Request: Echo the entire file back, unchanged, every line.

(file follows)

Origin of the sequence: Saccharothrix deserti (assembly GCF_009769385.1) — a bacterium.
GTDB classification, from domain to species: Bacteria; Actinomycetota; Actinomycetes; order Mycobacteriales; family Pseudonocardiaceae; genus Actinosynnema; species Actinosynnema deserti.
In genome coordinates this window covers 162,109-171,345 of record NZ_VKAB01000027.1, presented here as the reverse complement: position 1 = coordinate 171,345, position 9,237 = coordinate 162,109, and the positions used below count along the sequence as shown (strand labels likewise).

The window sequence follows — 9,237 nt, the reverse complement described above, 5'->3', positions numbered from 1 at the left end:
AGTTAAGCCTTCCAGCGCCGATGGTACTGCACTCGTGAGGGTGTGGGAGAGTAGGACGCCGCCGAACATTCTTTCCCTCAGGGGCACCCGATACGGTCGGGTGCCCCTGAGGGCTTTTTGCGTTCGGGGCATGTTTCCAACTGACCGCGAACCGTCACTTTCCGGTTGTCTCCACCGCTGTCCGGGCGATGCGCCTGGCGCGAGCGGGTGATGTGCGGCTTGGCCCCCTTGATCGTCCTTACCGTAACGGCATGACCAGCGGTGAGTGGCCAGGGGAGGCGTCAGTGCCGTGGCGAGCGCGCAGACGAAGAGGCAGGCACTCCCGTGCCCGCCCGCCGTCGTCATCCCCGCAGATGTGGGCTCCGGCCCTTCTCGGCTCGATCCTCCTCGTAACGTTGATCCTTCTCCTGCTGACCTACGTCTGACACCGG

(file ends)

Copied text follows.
Origin of the sequence: Saccharothrix deserti (assembly GCF_009769385.1) — a bacterium.
GTDB classification, from domain to species: Bacteria; Actinomycetota; Actinomycetes; order Mycobacteriales; family Pseudonocardiaceae; genus Actinosynnema; species Actinosynnema deserti.
In genome coordinates this window covers 162,109-171,345 of record NZ_VKAB01000027.1, presented here as the reverse complement: position 1 = coordinate 171,345, position 9,237 = coordinate 162,109, and the positions used below count along the sequence as shown (strand labels likewise).

The window sequence follows — 9,237 nt, the reverse complement described above, 5'->3', positions numbered from 1 at the left end:
AGTTAAGCCTTCCAGCGCCGATGGTACTGCACTCGTGAGGGTGTGGGAGAGTAGGACGCCGCCGAACATTCTTTCCCTCAGGGGCACCCGATACGGTCGGGTGCCCCTGAGGGCTTTTTGCGTTCGGGGCATGTTTCCAACTGACCGCGAACCGTCACTTTCCGGTTGTCTCCACCGCTGTCCGGGCGATGCGCCTGGCGCGAGCGGGTGATGTGCGGCTTGGCCCCCTTGATCGTCCTTACCGTAACGGCATGACCAGCGGTGAGTGGCCAGGGGAGGCGTCAGTGCCGTGGCGAGCGCGCAGACGAAGAGGCAGGCACTCCCGTGCCCGCCCGCCGTCGTCATCCCCGCAGATGTGGGCTCCGGCCCTTCTCGGCTCGATCCTCCTCGTAACGTTGATCCTTCTCCTGCTGACCTACGTCTGACACCGG